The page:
No, there should be no problem working with different vsti's with "different engines."

There's a lot of stuff out there that "requires the kontakt engine" as in player.. and some of it needs the full version of Kontakt.

It seems that Kontakt has become "the industry standard sampler." I think a large part of this was how huge of a sample library it came with at a certain point.. that and it's.. kinda like synth engine.. plus the scripting, and it's ability to morph articulations is another thing to consider..

I haven't really used any of the other samplers (well Sample Cell and the Unity DS-1), so I can't say a whole lot about it... But I will say that if you have a goal of achieving realistic orchestral music.. one of the tricks of the trade is to use multiple sample libraries together... so given Cubase's note expression.. I could see that as a good argument for doing both Halion and Kontakt.. or something else.

I'll also say of Kontakt that it's something of a "modular" system.. which I suppose is a way of saying that it goes quite deep. Some people have a hard time wrapping there heads around that depth, and it isn't all the most intuitive thing ever.. but I suppose for orchestral stuff it shouldn't be too bad?
Old 2nd February 2013 | Show parent
  #17
Lives for gear
 
🎧 10 years
Quote:
Originally Posted by Lune ➑️
In the end I decided to buy Cubase. I liked Reaper but I was sold by the fact that Cubase had chord assistant, VI's, and the whole Yamaha wealth of interconnecting technology. I hear Cubase is acquiring Sibelius so I look forward to improved music notation abilities. Thanks for all the help.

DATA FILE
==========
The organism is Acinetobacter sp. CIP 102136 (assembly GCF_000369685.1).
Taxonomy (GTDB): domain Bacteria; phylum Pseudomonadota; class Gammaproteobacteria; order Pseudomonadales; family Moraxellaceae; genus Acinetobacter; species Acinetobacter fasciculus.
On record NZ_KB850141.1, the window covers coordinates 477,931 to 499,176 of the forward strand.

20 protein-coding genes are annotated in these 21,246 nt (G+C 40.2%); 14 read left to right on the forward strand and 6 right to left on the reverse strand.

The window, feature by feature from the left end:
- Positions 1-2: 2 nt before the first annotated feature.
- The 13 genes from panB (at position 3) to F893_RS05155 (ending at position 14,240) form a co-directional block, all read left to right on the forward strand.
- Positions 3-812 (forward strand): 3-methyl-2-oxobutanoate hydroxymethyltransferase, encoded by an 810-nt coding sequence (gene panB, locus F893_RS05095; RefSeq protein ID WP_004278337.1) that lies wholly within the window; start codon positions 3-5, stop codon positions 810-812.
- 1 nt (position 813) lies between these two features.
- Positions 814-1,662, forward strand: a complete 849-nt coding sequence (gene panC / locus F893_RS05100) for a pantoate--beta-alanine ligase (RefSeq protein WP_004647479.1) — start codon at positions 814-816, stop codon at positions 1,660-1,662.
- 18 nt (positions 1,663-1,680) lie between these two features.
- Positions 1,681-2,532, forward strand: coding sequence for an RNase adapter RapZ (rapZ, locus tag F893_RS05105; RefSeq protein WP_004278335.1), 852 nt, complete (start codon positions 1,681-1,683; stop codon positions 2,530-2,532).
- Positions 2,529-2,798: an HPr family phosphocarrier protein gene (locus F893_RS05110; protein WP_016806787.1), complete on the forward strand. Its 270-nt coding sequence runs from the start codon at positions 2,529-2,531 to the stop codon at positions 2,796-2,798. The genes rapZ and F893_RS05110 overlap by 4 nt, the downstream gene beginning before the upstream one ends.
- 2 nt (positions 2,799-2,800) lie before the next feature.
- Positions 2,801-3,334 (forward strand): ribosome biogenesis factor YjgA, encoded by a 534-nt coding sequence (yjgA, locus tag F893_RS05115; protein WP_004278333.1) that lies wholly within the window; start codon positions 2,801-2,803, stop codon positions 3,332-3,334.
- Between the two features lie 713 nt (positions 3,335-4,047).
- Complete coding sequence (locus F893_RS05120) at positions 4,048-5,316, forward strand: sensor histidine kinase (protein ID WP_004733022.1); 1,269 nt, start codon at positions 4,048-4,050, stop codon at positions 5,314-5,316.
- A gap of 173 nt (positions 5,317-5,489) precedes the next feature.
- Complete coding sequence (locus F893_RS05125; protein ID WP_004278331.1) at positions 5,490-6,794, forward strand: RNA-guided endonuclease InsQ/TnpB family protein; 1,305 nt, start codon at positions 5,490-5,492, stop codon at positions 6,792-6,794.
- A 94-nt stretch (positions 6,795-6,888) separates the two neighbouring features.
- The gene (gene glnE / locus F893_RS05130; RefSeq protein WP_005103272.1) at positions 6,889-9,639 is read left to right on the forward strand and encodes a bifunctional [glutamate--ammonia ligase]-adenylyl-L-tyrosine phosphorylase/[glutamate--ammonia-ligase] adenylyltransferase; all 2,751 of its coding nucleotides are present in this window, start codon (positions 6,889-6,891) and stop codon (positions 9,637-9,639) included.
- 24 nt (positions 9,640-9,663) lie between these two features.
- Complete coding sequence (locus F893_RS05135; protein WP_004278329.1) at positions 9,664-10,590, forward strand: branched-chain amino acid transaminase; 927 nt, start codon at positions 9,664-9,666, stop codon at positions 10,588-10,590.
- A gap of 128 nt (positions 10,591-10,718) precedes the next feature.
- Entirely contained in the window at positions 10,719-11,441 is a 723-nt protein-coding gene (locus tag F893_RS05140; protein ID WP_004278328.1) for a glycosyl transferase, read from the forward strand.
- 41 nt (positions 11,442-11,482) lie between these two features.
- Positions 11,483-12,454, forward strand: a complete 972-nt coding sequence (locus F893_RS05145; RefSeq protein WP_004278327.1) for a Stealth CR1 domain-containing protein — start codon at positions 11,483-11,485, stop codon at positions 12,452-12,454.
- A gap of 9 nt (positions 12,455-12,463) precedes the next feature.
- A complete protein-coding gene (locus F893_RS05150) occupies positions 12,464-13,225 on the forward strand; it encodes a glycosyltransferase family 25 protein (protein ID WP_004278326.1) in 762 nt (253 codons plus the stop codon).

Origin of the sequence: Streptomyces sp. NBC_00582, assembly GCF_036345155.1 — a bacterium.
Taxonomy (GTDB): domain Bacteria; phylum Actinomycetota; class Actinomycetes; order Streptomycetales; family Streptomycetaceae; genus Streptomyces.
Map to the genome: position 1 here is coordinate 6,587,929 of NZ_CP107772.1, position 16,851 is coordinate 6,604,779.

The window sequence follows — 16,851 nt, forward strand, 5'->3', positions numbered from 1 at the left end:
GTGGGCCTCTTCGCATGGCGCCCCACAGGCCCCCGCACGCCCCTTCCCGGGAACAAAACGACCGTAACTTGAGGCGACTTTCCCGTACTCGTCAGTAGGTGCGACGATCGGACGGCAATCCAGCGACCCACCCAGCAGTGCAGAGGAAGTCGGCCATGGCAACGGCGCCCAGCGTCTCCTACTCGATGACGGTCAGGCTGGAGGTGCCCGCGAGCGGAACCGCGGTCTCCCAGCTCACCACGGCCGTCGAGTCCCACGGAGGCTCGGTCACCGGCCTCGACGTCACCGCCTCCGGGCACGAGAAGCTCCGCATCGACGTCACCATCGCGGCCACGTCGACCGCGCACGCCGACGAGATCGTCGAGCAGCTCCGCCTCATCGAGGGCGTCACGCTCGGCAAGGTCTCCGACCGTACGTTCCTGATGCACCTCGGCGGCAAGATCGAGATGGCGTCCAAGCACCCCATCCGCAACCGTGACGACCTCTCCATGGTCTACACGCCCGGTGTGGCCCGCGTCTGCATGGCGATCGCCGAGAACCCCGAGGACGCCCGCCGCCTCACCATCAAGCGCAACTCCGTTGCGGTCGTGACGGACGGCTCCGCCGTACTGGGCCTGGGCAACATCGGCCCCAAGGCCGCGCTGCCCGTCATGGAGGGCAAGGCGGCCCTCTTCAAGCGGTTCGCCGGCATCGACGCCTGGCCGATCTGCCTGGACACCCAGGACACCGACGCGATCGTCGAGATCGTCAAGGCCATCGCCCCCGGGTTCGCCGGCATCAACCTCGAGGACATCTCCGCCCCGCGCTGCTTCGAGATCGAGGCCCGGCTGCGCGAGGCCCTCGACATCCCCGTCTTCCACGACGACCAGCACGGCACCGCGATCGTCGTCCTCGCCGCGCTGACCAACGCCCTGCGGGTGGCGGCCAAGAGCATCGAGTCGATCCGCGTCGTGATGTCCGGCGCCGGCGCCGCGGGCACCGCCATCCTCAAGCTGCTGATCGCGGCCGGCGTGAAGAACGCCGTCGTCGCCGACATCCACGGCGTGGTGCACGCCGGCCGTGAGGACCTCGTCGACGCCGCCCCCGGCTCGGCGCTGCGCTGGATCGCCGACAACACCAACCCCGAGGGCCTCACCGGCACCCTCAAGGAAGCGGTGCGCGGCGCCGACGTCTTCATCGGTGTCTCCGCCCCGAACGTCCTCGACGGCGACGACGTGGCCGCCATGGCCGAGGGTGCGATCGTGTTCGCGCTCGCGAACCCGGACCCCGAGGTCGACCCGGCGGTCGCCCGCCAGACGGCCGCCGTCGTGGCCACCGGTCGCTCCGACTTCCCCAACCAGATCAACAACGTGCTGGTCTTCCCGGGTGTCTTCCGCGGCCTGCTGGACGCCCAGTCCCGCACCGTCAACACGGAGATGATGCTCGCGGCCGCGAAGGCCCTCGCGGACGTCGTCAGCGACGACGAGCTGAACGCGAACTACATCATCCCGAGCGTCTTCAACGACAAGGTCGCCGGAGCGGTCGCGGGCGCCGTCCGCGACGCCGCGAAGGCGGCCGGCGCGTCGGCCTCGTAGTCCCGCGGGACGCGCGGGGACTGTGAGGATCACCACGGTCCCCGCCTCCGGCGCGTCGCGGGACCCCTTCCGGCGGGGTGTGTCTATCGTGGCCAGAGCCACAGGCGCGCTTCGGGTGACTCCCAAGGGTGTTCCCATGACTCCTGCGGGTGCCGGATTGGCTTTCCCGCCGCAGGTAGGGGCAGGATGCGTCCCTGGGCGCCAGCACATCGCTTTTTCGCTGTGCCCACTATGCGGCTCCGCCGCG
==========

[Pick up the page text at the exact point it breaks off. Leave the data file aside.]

A few questions:
1. I have a quad core laptop- does it matter which core I intall it on (the laptop is dedicated only to music)?

2. Do all my VI's that I own before buying Cubase need to be installed in the same place as the Cubase VI's? (should they be?)

3. Can Cubase run different VI's at the same time that have different engines, such as kontackt and East West (Play) or do the different engines interfere with each other?

4. Is it wiser to get Halion than another sample player? Do they all work as well as plug ins? (much seems to be made for Kontackt)

I'm sorry if some of these questions seem a bit basic-thanks
Good to hear you've made your choice. Cubase is a great DAW.

Some answers:

1. Don't worry.

2. There should probably already be a VST plug-in folder which Cubase will then scan at startup.

3. Yes it can, they will not interfere.

4. Kontakt is the de facto sampler. I haven't checked Halion for a while, but from what I gather it has been improving recently.